MEET THE GUYS AIMING TO DERAIL IRELAND’S EURO 2012 HOPES
The Score, Ireland
Oct 10 2011
WHEN ARMENIA STEP on to the playing surface at the Aviva Stadium
tomorrow evening, Giovanni Trapattoni and his team will be well aware
of their capabilities.
Should the visitors lose, Ireland will be the only team in Group B
not to have dropped points to their Eurasian counterparts. Have we
caught your attention yet?
Only a stunning goal from Keith Fahey separated the sides when the
two teams met in Yerevan over 12 months ago and that result has become
increasingly impressive as the Armenians’ campaign has continued.
Ireland were tested at the back that day – Richard Dunne and Sean St
Ledger doing well against relatively unknown threats – and the same
players that coach Vardan Minasyan has spent time blooding over the
last couple of months have improved several times over since. Armenia
are capable of putting a massive dent in Irish hopes, if given the
Armenia would not have had a goalscorer of note within their squad
before the current campaign. Twenty one goals later they are the
top-scoring team in the group (eight more than Ireland, ten more than
Russia), and have only conceded one extra goal when you compare their
tally to our defensive record at the other end.
Most of their players play in the domestic league – many under
Minasyan’s guidance at Pyunik Yerevan – but they also have guys
based in Poland, Ukraine and Russia. Their are lead by their captain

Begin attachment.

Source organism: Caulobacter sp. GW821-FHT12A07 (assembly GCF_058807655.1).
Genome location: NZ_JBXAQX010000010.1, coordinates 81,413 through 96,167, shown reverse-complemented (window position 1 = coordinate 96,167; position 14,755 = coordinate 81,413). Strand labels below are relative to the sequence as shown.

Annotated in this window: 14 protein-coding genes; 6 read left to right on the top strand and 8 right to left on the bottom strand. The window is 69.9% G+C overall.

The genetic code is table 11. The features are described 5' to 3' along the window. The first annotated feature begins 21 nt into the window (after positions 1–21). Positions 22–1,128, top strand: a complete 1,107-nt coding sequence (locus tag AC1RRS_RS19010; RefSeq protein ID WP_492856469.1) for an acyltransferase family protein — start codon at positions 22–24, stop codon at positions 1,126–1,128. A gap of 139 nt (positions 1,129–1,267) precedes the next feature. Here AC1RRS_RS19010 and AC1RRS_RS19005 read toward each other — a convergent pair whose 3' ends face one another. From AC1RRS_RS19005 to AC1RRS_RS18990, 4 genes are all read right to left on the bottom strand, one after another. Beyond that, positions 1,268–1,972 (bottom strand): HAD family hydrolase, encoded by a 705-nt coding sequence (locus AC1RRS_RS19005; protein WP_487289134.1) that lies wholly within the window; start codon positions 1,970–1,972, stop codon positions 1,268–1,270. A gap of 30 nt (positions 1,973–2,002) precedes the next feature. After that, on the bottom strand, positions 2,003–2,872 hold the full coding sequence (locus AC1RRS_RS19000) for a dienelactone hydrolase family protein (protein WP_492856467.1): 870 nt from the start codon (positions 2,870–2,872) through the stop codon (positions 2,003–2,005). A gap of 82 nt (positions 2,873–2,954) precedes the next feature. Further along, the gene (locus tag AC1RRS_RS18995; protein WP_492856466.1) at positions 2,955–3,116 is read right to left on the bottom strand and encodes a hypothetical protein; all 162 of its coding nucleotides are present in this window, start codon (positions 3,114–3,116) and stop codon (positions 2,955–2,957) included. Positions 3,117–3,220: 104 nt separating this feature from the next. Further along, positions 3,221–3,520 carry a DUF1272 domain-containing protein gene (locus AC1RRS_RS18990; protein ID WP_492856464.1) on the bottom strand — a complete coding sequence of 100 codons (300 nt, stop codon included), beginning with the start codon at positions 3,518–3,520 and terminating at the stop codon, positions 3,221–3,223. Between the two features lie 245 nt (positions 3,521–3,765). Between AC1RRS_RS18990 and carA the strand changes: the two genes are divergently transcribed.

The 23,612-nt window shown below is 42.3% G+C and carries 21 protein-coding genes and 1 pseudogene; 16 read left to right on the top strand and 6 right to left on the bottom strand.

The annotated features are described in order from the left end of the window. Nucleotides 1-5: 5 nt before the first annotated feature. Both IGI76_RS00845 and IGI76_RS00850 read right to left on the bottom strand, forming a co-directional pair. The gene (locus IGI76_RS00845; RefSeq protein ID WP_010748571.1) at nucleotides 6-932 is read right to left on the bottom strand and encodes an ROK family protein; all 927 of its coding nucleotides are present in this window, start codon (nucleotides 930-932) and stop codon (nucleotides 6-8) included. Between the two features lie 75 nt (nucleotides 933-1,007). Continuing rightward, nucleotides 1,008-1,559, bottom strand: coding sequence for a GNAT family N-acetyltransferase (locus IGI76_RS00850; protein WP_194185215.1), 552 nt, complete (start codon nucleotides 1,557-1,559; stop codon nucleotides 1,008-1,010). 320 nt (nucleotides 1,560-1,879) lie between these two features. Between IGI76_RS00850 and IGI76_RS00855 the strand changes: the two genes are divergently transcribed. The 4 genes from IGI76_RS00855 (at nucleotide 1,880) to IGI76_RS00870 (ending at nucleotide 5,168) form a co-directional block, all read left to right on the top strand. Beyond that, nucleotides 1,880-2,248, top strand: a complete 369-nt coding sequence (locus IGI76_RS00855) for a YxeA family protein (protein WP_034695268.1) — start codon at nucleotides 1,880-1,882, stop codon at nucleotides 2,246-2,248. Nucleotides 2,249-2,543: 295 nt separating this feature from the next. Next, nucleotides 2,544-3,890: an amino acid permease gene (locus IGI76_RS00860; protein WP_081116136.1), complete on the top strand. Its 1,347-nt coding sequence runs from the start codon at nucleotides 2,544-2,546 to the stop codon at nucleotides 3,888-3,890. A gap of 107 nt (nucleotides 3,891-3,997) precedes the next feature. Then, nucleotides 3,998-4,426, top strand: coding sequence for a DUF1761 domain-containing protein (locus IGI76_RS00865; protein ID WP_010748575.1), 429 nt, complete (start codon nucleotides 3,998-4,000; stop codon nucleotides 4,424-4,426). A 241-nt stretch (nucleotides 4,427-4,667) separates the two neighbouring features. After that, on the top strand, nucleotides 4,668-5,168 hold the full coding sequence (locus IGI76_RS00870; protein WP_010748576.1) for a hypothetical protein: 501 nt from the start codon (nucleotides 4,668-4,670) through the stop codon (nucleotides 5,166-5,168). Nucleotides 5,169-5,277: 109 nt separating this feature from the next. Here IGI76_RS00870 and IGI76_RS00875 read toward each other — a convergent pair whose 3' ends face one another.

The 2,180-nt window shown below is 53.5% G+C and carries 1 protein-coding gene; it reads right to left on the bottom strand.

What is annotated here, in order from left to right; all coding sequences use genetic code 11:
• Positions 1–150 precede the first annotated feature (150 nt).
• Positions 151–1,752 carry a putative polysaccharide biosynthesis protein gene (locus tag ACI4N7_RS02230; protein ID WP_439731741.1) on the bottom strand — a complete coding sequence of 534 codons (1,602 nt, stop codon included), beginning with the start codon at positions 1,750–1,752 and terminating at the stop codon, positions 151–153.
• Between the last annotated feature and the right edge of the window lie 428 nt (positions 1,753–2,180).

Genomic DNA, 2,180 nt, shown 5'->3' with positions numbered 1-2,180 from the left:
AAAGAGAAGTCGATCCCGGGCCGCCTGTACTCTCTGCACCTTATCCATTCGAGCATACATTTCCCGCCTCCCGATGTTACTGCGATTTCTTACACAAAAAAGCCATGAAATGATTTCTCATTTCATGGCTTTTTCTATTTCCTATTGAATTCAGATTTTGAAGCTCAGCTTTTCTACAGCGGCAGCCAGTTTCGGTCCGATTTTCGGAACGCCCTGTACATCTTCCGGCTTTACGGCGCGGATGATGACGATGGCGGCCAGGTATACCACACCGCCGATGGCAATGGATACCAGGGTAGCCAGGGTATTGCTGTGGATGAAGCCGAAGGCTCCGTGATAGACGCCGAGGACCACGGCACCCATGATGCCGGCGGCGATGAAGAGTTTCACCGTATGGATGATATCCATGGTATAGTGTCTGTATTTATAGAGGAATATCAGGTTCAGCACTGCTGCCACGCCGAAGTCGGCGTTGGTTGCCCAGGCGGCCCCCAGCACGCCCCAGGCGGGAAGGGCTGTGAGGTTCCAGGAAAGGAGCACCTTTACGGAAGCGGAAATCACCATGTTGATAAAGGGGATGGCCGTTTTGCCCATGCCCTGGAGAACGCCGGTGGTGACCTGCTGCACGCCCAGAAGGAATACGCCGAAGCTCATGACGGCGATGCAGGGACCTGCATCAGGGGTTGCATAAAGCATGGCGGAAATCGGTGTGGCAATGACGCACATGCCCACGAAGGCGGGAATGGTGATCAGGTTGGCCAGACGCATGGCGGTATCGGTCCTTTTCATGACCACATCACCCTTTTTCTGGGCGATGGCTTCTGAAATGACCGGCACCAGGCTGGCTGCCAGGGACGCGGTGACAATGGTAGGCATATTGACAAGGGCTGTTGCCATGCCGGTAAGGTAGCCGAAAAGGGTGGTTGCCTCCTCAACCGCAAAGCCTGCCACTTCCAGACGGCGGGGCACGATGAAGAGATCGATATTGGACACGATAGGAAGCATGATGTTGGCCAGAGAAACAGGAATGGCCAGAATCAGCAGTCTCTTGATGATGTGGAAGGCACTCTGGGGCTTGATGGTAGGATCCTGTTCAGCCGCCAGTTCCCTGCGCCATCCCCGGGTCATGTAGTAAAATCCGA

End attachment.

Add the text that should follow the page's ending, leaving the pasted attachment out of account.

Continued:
Sargis Hovsepyan, who has 120 + caps, and is a defender with plenty
Gevorg Ghazaryan and Yura Movsisyan are two more to keep an eye
out for. The former plays with Metalurh Donetsk and now has six
international goals to his name at the age of 22, with team-mate
Movsisyan (24) also making a fine contribution while plying his trade
with Russia side Krasnodar.
The biggest danger is likely to come from playmaker Henrikh Mkhitaryan
though, who has been a key factor behind their success. The Shakhtar
Donetsk man troubled Shay Given in Yerevan and is his team’s joint
top scorer at the moment, along with Ghazaryan.
A former midfield international for his country, Armenian Vardan
Minasyan looks after the national side as well as club side Pyunik
Yerevan. As a player he spent the bulk of his time with the same team
but also had brief spells overseas with Lausanne Sports and Lokomotiv
His move into management started at Pyunik and he went on to become
assistant coach to Ian Porterfield – the man who took over Aberdeen
after Alex Ferguson joined Manchester United in 1986, was the first
man to be sacked by a Premier League club (Chelsea) in 1993 and who
was then in charge of the Armenian national team for a time.
Minasyan took over the reins briefly after Porterfield’s resignation in
2007 (he was suffering with cancer) and though the national football
association flirted with other coaches including Dane Jan Poulsen,
they re-engaged the 37-year-old’s services in February 2010 and
haven’t looked back since.
What it all means:
Armenia’s pacey counter-attacks caused Ireland plenty of concern in
the first game. They come to Dublin knowing that they have already
exceeded expectations and have nothing to lose. A draw will do Ireland,
but nothing is secured yet and it’s worth remembering that Armenia’s
only other defeat in the group was in Moscow.
These guys may have been minnows once, but no longer. Unfortunately,
we could well see that reflected in the tactics Trapattoni and Marco
Tardelli decide to employ to ensure another play-off spot for the
Boys in Green.